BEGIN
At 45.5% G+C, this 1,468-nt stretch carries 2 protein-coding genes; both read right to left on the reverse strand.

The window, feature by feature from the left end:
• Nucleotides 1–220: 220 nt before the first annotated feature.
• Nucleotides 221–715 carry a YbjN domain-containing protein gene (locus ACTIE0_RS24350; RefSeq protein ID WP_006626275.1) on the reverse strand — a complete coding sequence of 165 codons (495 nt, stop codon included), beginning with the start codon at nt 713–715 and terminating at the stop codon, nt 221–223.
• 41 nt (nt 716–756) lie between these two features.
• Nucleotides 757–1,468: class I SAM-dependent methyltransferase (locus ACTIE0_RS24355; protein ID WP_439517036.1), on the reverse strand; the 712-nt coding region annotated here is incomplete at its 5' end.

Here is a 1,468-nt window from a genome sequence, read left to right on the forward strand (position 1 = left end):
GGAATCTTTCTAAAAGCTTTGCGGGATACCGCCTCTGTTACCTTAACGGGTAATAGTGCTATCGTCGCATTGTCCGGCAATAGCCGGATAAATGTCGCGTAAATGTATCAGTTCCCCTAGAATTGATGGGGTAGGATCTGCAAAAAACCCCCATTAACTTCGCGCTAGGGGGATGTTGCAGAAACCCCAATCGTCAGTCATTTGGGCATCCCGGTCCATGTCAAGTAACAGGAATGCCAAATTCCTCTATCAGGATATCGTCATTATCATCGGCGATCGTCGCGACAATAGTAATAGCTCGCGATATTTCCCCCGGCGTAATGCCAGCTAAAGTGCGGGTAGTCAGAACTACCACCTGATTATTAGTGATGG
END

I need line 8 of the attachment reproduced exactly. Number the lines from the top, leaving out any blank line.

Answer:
GGAATCTTTCTAAAAGCTTTGCGGGATACCGCCTCTGTTACCTTAACGGGTAATAGTGCTATCGTCGCATTGTCCGGCAATAGCCGGATAAATGTCGCGTAAATGTATCAGTTCCCCTAGAATTGATGGGGTAGGATCTGCAAAAAACCCCCATTAACTTCGCGCTAGGGGGATGTTGCAGAAACCCCAATCGTCAGTCATTTGGGCATCCCGGTCCATGTCAAGTAACAGGAATGCCAAATTCCTCTATCAGGATATCGTCATTATCATCGGCGATCGTCGCGACAATAGTAATAGCTCGCGATATTTCCCCCGGCGTAATGCCAGCTAAAGTGCGGGTAGTCAGAACTACCACCTGATTATTAGTGATGG